The 50 Greatest Comic Book Castings of All Time (10-1)

Since comic book movies are all Hollywood seems to make nowadays, there seems to be genuine effort on the part of the studios to try and find the perfect person to embody whatever superhero they’re adapting this week. They either shoot for accuracy and go after an actor born for the role or decide to roll the dice on an out of the box casting that surprises everyone. Both require a degree of luck. Finding the exact right actor oftentimes requires an unknown like Reeve or Holland and that’s not always easy to find and going with the unconventional choice could result in gold like Ledger or a turkey like Eisenberg. What’s even rarer is finding an actor who’s actually better than the character they’re portraying, accurate or not. Hugh Jackman is a good two feet taller than Wolverine but he perfectly captures his inner turmoil and rage. Iron Man was more of a humorless dick before Downey Jr. turned him into, well, Downey Jr. There’s many different ways an actor can nail a character and this list celebrates all of them. The accurate, the unorthodox, and the perfect.

These are the 50 Greatest Comic Book Castings of All Time.


10. Rorschach (Jackie Earle Haley) | Watchmen (2009)

When I think of the Watchmen film, I think of Rorschach. I think of his twisted face as he utters the infamous line ‘I’m not locked in here with you. You’re locked in here with *ME*’. Even though the line is taken straight from the comic, a large part of what makes it memorable is how Jake Earle Haley spits the words out with complete venom. He also looks the part, from his size and shape, to his hair and facial expressions. He doesn’t have the biggest part in the movie, but he is one of the most memorable things in it. Yes there were a few substantial changes made to his character. He’s essentially a less extreme, toned down version of Rorschach. He feels a little more badass and less creepy than the comic book iteration. But Jackie Earle Haley did what he had to do perfectly.

–Lee McCutcheon


9. Superman (Christopher Reeve) | Superman Franchise

For those of us who were around to see the first Superman film in the late ’70s, Christopher Reeve was a perfect choice to play Superman/Clark Kent. For four films Reeve portrayed the character to comic book perfection: physically imposing, charming and heroic. As reporter Clark Kent he was clumsy, awkward and, well, nerdy. This is how Superman is supposed to be portrayed!

–Ralph Hosch


8. Joker (Heath Ledger) | The Dark Knight (2008)

The Joker is one of the most prestigious comic book roles in history, with two different actors winning Oscars for their performances in the role. Heath Ledger, of course, was the first to do so, winning the award posthumously after his untimely death. Ledger’s Joker is the perfect blend of chaos and control. His monologue on “How I got these scars” pulls you in to this sad, twisted backstory. But then later he tells a completely different, just as affecting story and you realize you can’t believe a word of it. But the performance sells it anyway. Joker works best without a backstory, and Ledger’s performance somehow makes it simultaneously believable that the Joker has a tragic background and that he has no background at all. Everything seems to be layered on something, yet it’s impossible to peel it back and find a foundation. It’s exciting to see new takes on the classic character, but it will be hard for anyone to ever surpass Ledger’s work as the Clown Prince of Crime.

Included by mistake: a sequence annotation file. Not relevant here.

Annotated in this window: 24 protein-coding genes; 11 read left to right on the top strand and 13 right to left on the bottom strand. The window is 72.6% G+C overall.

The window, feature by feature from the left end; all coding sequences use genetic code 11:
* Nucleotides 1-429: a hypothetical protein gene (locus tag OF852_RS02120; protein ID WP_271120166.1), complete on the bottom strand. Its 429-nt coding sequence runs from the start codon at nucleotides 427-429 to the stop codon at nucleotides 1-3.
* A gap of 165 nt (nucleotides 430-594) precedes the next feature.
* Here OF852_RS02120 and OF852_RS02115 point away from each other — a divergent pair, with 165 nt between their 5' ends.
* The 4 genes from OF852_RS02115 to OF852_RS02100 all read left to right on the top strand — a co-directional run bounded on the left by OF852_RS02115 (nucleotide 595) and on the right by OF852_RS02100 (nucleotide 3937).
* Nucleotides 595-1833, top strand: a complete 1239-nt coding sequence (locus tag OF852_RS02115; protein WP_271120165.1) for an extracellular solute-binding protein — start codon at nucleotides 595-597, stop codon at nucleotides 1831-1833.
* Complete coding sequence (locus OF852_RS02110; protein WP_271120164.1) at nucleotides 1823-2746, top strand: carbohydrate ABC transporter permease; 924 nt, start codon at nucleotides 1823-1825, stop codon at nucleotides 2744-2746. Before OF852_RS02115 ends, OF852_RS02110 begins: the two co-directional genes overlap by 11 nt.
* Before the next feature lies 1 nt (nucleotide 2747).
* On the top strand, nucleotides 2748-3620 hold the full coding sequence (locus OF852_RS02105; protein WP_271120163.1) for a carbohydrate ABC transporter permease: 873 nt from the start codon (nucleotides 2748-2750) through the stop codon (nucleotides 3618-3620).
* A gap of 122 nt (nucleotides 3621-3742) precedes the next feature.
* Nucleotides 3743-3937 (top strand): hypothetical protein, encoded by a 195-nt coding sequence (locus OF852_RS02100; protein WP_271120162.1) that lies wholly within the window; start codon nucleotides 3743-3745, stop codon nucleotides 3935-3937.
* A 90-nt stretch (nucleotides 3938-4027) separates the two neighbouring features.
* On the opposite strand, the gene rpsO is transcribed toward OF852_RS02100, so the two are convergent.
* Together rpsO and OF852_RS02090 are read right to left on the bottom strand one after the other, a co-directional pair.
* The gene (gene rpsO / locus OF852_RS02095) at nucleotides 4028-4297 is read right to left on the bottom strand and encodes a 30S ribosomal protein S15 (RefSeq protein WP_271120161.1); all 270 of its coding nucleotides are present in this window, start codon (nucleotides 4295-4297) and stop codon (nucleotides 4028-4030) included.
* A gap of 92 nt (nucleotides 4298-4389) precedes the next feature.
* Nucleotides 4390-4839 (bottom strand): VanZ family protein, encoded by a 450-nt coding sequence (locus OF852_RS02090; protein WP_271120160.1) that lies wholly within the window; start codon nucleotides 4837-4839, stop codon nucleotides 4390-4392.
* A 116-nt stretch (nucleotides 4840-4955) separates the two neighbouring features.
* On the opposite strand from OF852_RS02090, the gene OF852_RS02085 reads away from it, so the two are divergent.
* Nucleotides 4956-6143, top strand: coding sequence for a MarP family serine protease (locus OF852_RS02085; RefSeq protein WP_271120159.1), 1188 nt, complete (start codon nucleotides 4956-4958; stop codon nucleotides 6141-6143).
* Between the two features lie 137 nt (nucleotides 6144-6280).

–Jacob Holmes


7. Nick Fury (Samuel L. Jackson) | Marvel Cinematic Universe

While Amanda Waller assembles a band of villains to save the world in the DCEU, it’s Samuel L. Jackson’s Nick Fury that begins the Avengers Initiative for Marvel, appearing in 2008’s Iron Man to kick off an 11-year journey through the Marvel Cinematic Universe. Jackson brought bits and pieces of his own badass persona into the role of Fury and while he could be blunt and intimidating when he wanted to be, it was clear that he cared about the Avengers and their well being, going so far as to disobey direct orders from those ranked above him, even if it meant sacrificing his job and safety to help out. Sometimes I wonder what the role would have been like had the MCU movies been rated R. I have a feeling we would have gotten a lot more “motherf—ers” from Jackson, but I think he was effective enough in the role to do plenty of non-verbal cursing with his eyes… er, eye.

–Romona Comet


6. Wolverine (Hugh Jackman) | X-Men Franchise

Another casting choice from X-Men that was perfect. The role was originally slated to go to Dougray Scott, who had to bow out at the last minute due to delays filming Mission: Impossible 2 leaving Jackman to step in. And he has been Wolverine ever since. Jackman was able to capture Wolverine’s animalistic intensity in every outing, but more so in X2. His tortured love triangle with Jean Grey and Cyclops had just enough to bring out the humanity in the character.